A Washington State University plant scientist may have discovered how to accomplish double nitrogen fixation in soybeans.
Plant biologists have tried for decades to enhance the symbiotic relationship between legume plants and soil bacteria, in which rhizobia bacteria provide the plant with nitrogen and the legume gives carbohydrates to the bacteria for energy.
Mechthild Tegeder took a different approach. She studied how nitrogen moves within soybeans and learned that it’s possible to dramatically improve the transport of nitrogen from nodule to leaf to seed.
Manipulating the compounds that transport nitrogen in soybean plants allowed Tegeder’s soybeans to fix twice as much nitrogen and increase seed yields by 36 percent compared to a group of untreated plants.
“I’m a cautious scientist … and I’m very excited how promising this is,” Tegeder said from her office in Pullman, Wash.
“(What) I was really impressed about is the amount of additional nitrogen fixed…. Almost 100 percent more nitrogen is fixed.”
Tegeder was less impressed by the yield increase because the soybeans were grown in a greenhouse. She will have to repeat the experiments in the field to verify the gains.
It should be fairly straightforward technically to commercialize Tegeder’s idea if the results hold up.
When plants uptake nitrogen from the soil, it’s converted into another form in the plant, usually an amino acid. The amino acid, which is an organic compound, moves the nitrogen from the root to the leaves.
However, it’s different in soybeans because compounds known as ureides transport nitrogen through the plant.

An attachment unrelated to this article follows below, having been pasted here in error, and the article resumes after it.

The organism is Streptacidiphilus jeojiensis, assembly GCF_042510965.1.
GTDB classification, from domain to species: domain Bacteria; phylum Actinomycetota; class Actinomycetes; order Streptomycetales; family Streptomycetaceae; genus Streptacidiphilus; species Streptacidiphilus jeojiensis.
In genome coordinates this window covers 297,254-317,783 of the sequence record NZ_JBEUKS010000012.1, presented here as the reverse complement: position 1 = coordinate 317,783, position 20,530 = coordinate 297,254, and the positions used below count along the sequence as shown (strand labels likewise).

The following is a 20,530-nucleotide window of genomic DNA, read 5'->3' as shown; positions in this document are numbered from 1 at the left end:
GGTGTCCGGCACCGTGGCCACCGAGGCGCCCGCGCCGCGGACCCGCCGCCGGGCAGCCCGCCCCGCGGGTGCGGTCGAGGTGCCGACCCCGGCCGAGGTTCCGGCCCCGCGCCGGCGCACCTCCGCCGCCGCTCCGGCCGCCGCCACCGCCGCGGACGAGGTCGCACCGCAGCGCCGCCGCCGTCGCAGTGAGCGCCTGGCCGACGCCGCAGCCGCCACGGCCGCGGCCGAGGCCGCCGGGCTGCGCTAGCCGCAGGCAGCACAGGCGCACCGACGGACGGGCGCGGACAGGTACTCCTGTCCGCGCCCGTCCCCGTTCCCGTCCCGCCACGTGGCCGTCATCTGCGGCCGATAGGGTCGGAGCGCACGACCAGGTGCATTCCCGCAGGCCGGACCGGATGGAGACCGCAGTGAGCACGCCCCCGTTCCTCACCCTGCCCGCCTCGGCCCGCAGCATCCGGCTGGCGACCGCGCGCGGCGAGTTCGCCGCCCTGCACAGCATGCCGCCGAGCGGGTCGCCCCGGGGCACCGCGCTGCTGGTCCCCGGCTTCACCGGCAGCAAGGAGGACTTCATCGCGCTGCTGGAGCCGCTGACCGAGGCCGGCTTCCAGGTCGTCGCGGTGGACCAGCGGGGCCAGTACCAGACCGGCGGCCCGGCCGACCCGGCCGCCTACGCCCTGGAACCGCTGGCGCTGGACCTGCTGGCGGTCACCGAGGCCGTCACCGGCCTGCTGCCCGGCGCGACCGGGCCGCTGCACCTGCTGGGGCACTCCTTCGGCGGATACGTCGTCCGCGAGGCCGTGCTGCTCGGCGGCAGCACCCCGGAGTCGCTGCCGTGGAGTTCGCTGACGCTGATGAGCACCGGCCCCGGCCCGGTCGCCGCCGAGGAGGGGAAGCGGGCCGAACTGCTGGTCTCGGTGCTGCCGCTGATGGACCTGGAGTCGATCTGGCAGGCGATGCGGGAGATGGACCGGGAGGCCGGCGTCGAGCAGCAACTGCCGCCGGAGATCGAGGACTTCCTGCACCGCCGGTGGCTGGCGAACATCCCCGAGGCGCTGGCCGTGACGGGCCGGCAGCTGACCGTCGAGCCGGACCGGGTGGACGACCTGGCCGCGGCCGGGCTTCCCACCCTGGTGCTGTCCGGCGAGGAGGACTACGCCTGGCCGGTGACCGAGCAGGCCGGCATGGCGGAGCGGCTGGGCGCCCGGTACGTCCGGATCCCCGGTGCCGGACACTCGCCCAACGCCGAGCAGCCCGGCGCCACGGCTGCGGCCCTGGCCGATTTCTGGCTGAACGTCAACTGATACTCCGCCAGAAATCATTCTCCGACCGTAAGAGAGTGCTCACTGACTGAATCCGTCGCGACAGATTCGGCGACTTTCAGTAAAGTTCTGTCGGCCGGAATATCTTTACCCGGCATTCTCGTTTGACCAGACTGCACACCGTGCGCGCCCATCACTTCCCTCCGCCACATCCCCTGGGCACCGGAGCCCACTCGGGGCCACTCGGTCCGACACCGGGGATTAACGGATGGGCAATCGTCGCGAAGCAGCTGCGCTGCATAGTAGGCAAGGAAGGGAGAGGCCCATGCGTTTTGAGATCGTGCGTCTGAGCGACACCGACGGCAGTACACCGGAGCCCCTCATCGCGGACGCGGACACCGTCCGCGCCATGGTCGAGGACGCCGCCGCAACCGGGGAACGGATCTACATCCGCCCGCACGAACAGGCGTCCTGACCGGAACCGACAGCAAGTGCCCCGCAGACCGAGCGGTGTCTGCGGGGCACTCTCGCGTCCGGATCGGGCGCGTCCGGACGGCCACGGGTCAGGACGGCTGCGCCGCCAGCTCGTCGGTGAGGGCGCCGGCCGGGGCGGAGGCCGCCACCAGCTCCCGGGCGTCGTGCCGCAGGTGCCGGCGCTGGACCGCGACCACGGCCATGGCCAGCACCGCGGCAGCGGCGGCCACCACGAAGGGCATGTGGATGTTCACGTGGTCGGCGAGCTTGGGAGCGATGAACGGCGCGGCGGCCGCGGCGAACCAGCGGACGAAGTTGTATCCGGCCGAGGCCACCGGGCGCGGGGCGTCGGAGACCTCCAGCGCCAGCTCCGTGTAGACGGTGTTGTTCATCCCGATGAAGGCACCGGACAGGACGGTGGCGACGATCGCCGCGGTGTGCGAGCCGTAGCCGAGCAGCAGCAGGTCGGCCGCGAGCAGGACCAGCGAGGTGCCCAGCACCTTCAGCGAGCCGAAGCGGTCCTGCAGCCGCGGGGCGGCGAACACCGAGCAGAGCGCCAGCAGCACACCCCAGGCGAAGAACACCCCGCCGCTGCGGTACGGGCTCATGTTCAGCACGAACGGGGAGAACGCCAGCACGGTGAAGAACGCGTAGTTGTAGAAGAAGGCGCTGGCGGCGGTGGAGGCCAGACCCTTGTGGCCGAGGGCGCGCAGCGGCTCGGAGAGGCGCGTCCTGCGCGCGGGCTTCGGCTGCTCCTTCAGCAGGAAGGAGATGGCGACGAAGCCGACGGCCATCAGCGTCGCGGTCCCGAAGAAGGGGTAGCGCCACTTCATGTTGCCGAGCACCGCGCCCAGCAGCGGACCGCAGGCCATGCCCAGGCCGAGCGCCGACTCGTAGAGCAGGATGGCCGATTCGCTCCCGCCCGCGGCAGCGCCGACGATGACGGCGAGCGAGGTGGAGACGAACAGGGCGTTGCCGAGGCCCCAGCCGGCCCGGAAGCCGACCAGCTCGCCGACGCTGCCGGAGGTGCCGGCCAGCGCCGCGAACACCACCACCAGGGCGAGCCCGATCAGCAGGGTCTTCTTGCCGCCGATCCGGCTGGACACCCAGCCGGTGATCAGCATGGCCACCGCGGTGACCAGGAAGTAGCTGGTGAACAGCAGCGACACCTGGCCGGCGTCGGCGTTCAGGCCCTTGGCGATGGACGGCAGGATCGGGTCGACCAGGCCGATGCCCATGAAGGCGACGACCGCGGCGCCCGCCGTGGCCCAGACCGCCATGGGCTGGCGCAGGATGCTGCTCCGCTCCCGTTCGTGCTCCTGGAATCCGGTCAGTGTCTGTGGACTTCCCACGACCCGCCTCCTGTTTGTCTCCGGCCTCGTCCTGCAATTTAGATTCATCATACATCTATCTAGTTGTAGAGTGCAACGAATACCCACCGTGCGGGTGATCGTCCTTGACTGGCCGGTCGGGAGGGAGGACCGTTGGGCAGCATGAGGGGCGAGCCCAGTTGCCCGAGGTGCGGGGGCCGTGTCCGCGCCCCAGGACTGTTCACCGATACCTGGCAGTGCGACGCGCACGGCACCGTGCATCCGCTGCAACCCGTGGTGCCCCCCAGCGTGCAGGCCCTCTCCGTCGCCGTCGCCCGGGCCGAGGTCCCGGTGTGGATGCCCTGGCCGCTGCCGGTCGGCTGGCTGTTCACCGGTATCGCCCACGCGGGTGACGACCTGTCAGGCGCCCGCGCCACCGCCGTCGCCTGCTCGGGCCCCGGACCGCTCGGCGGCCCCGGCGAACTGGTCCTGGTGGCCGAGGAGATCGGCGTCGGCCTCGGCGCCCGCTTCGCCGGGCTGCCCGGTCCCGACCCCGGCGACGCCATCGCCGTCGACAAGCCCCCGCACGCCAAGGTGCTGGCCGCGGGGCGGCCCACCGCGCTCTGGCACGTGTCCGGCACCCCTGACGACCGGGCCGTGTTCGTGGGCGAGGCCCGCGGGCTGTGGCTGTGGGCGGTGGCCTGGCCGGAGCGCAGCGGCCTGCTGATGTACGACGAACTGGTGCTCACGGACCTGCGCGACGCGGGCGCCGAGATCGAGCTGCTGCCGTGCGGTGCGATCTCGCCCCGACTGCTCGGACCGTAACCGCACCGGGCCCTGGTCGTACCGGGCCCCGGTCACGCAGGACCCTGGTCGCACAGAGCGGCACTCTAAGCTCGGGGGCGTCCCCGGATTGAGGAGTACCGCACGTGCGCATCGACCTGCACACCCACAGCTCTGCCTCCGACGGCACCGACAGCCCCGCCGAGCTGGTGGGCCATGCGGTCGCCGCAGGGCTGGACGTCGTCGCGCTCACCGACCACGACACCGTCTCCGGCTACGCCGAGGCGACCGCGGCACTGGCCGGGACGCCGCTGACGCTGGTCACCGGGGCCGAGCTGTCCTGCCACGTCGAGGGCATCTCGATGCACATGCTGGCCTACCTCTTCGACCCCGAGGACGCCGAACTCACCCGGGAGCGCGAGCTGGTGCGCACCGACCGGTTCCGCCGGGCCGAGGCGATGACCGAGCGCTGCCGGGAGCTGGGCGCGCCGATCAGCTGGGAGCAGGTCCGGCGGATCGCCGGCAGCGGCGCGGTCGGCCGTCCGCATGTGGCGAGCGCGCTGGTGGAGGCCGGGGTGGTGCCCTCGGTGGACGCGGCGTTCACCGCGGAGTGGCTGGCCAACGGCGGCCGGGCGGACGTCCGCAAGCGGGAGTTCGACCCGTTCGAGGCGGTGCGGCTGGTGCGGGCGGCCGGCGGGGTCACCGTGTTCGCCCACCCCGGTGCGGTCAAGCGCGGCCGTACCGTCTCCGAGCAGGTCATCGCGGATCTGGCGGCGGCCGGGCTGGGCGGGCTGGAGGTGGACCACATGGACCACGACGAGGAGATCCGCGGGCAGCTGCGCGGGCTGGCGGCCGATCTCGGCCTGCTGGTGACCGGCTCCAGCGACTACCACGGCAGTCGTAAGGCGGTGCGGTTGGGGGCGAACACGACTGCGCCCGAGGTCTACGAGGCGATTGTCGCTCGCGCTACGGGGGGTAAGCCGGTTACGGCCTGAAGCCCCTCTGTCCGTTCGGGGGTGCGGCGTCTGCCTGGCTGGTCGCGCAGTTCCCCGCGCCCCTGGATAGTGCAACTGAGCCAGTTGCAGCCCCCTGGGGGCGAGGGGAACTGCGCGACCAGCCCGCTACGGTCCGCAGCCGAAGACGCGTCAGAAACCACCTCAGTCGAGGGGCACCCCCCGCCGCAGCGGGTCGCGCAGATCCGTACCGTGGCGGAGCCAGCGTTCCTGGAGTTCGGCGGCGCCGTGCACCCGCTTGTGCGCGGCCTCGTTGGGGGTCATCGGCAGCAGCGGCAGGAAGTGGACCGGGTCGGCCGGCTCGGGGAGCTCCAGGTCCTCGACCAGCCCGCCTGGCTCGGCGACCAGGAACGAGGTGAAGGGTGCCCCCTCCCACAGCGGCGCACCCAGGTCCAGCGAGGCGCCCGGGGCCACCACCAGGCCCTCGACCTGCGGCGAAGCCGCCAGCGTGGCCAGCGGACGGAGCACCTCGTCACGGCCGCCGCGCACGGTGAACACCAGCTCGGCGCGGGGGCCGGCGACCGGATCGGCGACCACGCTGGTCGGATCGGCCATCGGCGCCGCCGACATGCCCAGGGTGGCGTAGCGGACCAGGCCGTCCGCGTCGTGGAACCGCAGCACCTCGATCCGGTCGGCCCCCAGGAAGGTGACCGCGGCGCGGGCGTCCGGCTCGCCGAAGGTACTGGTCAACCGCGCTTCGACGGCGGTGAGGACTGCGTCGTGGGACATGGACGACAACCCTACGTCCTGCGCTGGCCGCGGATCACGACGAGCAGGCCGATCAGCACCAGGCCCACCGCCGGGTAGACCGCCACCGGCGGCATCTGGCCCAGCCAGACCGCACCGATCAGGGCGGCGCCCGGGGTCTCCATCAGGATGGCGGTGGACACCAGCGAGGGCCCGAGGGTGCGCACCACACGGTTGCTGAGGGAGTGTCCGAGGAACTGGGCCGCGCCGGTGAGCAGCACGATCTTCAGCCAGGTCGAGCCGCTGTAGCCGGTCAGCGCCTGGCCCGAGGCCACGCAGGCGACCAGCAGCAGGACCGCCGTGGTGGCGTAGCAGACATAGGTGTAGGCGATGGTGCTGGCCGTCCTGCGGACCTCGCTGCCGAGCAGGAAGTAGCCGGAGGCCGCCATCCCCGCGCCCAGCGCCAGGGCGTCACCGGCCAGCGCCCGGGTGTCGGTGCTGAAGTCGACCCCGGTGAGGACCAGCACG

Tegeder and her student, Amanda Carter, found a gene in a common bean that aids the ureides and boosts the flow of nitrogen in the plant.
They transferred the gene into soybeans, and the results were dramatic.
“Nodule numbers were strongly elevated, leading to an increase in plant nodule biomass of up to 80 percent,” Carter and Tegeder wrote in their paper, published in Current Biology.
“(It) increased the number of pods by 14 to 41 percent.”
Boosting nitrogen fixation in soybeans and potentially increasing soybean yields is significant, but the discovery has broader potential.
“I believe this approach can be transferred to other plants,” Tedeger said.
One challenge may be the technology. Putting a gene from a common bean into a soybean plant is transgenic, so regulators would likely classify the technology as genetically modified.
Taking a GM trait to market has become extremely expensive and time consuming because regulators require extensive safety tests.
Brian Ellis, a University of British Columbia plant scientist, said it can cost $100 to $150 million to develop and register a GM trait.
Crop science companies had not contacted Tegeder about her discovery as of mid-October, but others are calling.
“I have got phone calls and inquiries from farmers, asking me when this can be transferred into the field,” she said.
Tegeder hopes plant breeders and seed companies take advantage of the opportunity if tests prove the technology does function in the field,.
“I believe it can have a strong benefit for agriculture but also for the environment,” she said.
“It might (improve) the nitrogen use efficiency … which can have huge advantages, potentially less fertilizer input.”